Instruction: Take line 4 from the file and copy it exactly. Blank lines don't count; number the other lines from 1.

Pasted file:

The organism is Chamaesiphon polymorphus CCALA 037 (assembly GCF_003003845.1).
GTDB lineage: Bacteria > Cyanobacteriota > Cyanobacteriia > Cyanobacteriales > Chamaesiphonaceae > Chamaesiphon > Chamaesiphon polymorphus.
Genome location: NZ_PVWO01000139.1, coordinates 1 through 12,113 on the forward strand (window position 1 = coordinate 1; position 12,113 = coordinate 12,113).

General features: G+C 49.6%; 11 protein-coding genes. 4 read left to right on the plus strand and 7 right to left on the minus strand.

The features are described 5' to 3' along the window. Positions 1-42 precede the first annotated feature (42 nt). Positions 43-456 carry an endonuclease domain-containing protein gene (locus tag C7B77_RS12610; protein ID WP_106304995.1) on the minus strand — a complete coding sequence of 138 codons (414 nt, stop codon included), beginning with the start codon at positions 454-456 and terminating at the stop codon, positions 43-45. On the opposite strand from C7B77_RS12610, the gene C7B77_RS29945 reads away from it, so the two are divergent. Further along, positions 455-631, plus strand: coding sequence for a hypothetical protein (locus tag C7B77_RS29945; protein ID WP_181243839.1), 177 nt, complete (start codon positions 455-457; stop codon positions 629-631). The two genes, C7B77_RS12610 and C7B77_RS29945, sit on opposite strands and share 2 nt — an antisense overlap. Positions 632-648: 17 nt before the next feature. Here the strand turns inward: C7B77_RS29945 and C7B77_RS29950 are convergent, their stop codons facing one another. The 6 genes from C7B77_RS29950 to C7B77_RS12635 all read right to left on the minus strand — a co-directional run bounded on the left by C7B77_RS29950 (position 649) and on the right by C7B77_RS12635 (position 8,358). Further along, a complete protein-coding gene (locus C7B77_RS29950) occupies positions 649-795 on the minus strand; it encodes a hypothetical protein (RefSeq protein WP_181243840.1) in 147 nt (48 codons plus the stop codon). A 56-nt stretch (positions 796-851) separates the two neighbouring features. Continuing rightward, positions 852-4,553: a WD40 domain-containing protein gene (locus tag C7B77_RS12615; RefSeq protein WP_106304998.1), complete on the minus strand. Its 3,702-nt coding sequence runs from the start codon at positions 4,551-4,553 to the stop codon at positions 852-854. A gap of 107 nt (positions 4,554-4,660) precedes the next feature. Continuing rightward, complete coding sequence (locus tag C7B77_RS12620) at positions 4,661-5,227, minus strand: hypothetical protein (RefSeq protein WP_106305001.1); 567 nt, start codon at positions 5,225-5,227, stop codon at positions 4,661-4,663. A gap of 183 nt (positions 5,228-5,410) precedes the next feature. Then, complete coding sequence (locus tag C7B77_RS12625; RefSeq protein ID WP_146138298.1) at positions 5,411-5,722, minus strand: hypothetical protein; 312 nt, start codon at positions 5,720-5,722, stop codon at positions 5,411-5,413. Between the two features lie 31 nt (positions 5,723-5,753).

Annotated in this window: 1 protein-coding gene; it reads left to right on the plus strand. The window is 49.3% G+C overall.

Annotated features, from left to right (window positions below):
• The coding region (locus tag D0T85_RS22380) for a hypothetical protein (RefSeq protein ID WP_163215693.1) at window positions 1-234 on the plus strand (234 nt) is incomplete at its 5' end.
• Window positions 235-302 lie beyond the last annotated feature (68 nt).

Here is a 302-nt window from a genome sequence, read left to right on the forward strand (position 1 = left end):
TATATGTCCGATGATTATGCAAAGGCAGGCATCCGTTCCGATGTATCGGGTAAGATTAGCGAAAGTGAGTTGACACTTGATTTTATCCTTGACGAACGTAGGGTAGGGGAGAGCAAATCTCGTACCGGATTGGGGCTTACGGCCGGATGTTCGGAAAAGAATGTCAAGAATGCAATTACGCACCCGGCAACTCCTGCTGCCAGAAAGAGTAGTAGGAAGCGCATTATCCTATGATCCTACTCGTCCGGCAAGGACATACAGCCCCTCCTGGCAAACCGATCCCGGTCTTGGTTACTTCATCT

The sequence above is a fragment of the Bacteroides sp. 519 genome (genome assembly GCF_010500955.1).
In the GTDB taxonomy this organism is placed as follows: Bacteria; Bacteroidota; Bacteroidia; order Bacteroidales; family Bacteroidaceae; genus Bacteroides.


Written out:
General features: G+C 49.6%; 11 protein-coding genes. 4 read left to right on the plus strand and 7 right to left on the minus strand.